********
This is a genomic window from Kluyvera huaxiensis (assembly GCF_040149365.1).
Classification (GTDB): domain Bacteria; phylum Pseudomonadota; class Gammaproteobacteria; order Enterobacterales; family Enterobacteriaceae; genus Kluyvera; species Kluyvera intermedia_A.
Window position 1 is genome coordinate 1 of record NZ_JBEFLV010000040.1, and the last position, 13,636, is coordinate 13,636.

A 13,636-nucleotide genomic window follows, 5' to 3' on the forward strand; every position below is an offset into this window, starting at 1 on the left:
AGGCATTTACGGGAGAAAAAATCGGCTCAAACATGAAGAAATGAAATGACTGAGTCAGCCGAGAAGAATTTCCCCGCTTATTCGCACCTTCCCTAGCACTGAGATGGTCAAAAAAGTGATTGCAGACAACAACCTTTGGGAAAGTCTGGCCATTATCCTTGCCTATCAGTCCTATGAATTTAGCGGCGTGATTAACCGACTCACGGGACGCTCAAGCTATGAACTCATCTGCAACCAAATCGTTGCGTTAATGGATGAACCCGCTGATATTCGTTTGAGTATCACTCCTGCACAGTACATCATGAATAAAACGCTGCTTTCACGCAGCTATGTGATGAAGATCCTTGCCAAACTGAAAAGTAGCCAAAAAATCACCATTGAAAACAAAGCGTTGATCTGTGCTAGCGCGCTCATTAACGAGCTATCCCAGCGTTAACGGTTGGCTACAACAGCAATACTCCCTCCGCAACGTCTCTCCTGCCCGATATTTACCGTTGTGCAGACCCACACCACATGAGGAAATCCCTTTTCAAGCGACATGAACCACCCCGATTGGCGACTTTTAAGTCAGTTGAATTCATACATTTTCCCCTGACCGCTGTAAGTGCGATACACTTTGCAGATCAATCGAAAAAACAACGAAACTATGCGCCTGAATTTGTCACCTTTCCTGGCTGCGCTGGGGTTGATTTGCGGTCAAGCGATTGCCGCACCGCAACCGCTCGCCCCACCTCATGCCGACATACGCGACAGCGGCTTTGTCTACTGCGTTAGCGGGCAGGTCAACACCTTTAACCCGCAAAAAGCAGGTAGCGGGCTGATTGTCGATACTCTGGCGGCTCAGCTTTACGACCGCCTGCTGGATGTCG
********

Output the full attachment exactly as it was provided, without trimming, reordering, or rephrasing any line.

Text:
This is a genomic window from Kluyvera huaxiensis (assembly GCF_040149365.1).
Classification (GTDB): domain Bacteria; phylum Pseudomonadota; class Gammaproteobacteria; order Enterobacterales; family Enterobacteriaceae; genus Kluyvera; species Kluyvera intermedia_A.
Window position 1 is genome coordinate 1 of record NZ_JBEFLV010000040.1, and the last position, 13,636, is coordinate 13,636.

A 13,636-nucleotide genomic window follows, 5' to 3' on the forward strand; every position below is an offset into this window, starting at 1 on the left:
AGGCATTTACGGGAGAAAAAATCGGCTCAAACATGAAGAAATGAAATGACTGAGTCAGCCGAGAAGAATTTCCCCGCTTATTCGCACCTTCCCTAGCACTGAGATGGTCAAAAAAGTGATTGCAGACAACAACCTTTGGGAAAGTCTGGCCATTATCCTTGCCTATCAGTCCTATGAATTTAGCGGCGTGATTAACCGACTCACGGGACGCTCAAGCTATGAACTCATCTGCAACCAAATCGTTGCGTTAATGGATGAACCCGCTGATATTCGTTTGAGTATCACTCCTGCACAGTACATCATGAATAAAACGCTGCTTTCACGCAGCTATGTGATGAAGATCCTTGCCAAACTGAAAAGTAGCCAAAAAATCACCATTGAAAACAAAGCGTTGATCTGTGCTAGCGCGCTCATTAACGAGCTATCCCAGCGTTAACGGTTGGCTACAACAGCAATACTCCCTCCGCAACGTCTCTCCTGCCCGATATTTACCGTTGTGCAGACCCACACCACATGAGGAAATCCCTTTTCAAGCGACATGAACCACCCCGATTGGCGACTTTTAAGTCAGTTGAATTCATACATTTTCCCCTGACCGCTGTAAGTGCGATACACTTTGCAGATCAATCGAAAAAACAACGAAACTATGCGCCTGAATTTGTCACCTTTCCTGGCTGCGCTGGGGTTGATTTGCGGTCAAGCGATTGCCGCACCGCAACCGCTCGCCCCACCTCATGCCGACATACGCGACAGCGGCTTTGTCTACTGCGTTAGCGGGCAGGTCAACACCTTTAACCCGCAAAAAGCAGGTAGCGGGCTGATTGTCGATACTCTGGCGGCTCAGCTTTACGACCGCCTGCTGGATGTCG